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Stage 6: Bidding farewell when your destination arrives

Sleep isn`t peaceful because of the TV. Who says TVs have to be switched on to cause sleeplessness. But this has been a blessing in disguise, for you have been able to check your luggage six times in the night. Four times out of six you switched on the lights because you could not see your bags in the dark. As the night ends, you are more cautious because your parents have told you that the best of Railway thieves strike around 4 a.m.. when everybody is in deep slumber. But you are happy to see that it is 5 a.m. and your bags are still there. The train will reach your destination at 5.30 a.m. sharp and people start getting up at 5 a.m. for freshening up. If you are a girl, you have already freshened up at 4 a.m. (when the washroom was dry, and nobody is knocking on the doors) but if you are a man, you definitely will get up at 5.28 a.m. to rinse your face. And if there is time, gargle. Half of your co-passengers are sleeping for their station arrives only at 8 a.m.. “Lucky bastards,” you utter under your breath and walk out of the coach.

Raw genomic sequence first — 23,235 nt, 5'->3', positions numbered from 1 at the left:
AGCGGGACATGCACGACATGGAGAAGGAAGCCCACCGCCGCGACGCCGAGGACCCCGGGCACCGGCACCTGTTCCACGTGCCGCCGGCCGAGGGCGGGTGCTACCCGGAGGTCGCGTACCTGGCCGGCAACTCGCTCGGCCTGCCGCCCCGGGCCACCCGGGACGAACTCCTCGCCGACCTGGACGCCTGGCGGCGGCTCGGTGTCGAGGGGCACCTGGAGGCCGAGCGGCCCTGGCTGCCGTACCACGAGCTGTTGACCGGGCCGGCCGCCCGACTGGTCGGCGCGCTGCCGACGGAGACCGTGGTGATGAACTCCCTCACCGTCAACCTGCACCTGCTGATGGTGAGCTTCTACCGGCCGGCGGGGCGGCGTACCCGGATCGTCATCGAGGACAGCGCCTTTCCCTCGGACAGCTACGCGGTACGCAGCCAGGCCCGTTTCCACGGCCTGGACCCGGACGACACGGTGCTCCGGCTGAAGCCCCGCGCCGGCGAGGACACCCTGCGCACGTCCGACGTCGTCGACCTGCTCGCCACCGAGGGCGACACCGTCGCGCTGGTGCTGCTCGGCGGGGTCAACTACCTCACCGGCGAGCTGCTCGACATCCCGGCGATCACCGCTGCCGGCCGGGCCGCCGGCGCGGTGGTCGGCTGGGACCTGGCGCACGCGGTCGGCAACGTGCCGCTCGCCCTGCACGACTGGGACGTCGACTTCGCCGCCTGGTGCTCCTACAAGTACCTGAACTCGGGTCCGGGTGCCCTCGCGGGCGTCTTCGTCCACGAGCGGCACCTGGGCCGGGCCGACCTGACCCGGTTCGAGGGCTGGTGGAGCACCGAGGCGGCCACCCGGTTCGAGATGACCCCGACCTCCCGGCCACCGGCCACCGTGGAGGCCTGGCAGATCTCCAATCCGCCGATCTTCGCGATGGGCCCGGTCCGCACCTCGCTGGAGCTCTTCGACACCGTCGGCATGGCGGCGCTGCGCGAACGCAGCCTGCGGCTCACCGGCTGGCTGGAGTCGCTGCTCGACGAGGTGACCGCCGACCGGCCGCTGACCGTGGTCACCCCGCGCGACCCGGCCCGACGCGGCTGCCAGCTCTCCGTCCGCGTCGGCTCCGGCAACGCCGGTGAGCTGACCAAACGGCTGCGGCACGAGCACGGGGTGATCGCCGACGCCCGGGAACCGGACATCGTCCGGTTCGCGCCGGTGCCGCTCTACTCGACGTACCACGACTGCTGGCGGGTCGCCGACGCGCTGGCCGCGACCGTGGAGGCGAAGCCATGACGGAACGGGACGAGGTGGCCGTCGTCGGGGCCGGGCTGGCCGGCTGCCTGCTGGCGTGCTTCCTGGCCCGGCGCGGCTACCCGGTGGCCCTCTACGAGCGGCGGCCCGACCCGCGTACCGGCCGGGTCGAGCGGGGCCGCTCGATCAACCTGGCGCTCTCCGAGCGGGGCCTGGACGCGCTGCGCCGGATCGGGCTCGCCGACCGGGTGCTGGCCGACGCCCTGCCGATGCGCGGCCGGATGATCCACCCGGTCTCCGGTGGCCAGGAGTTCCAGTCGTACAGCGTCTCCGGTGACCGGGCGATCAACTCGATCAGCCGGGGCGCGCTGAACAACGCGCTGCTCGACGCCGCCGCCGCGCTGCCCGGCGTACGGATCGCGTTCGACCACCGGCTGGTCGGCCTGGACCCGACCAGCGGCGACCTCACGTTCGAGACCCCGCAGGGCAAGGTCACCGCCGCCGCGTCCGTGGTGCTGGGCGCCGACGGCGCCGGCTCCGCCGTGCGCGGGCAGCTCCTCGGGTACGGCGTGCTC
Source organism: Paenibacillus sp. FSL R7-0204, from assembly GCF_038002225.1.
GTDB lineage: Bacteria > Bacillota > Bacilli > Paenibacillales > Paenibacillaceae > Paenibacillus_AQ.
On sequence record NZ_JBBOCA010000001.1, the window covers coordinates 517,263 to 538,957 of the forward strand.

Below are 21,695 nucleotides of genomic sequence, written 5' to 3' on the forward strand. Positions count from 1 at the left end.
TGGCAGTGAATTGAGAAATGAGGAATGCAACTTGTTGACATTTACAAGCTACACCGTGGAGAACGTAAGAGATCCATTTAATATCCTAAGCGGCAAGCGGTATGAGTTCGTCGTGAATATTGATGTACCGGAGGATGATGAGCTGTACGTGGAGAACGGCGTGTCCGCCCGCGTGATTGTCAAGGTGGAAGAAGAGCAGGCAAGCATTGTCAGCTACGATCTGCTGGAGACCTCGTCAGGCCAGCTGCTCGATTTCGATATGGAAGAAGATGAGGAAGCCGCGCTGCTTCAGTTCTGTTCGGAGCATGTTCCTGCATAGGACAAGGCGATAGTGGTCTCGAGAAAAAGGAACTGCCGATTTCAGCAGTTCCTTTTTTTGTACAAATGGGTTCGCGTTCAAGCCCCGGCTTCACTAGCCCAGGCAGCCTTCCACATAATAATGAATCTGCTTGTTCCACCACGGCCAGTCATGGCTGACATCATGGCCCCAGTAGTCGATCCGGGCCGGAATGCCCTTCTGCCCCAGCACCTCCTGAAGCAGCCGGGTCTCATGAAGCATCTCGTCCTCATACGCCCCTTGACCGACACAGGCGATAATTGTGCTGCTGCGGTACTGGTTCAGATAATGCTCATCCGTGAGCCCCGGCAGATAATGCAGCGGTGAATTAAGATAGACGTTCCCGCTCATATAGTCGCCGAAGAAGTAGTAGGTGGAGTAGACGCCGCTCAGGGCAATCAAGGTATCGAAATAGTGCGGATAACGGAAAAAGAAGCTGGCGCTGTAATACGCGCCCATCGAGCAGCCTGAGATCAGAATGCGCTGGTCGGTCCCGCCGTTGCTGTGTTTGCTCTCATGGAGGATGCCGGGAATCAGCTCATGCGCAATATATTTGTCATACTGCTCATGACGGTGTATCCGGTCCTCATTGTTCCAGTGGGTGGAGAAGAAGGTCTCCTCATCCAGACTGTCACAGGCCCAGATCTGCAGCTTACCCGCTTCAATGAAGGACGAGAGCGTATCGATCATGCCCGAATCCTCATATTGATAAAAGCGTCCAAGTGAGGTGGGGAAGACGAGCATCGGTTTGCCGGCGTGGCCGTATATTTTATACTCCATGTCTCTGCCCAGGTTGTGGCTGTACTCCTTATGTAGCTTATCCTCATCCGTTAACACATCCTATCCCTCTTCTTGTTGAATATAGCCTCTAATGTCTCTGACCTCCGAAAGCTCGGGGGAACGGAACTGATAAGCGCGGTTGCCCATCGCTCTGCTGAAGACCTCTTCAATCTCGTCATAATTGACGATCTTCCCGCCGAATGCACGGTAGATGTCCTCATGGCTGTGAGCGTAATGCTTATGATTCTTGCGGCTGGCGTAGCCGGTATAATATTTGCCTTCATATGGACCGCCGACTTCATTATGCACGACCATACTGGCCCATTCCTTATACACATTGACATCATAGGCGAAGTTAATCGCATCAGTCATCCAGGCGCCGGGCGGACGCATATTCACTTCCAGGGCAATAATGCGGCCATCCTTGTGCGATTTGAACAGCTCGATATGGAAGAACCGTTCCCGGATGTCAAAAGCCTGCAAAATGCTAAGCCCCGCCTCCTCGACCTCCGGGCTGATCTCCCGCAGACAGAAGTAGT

As you get out of the railway station, another adventure awaits – bargaining with the autorickshaw driver.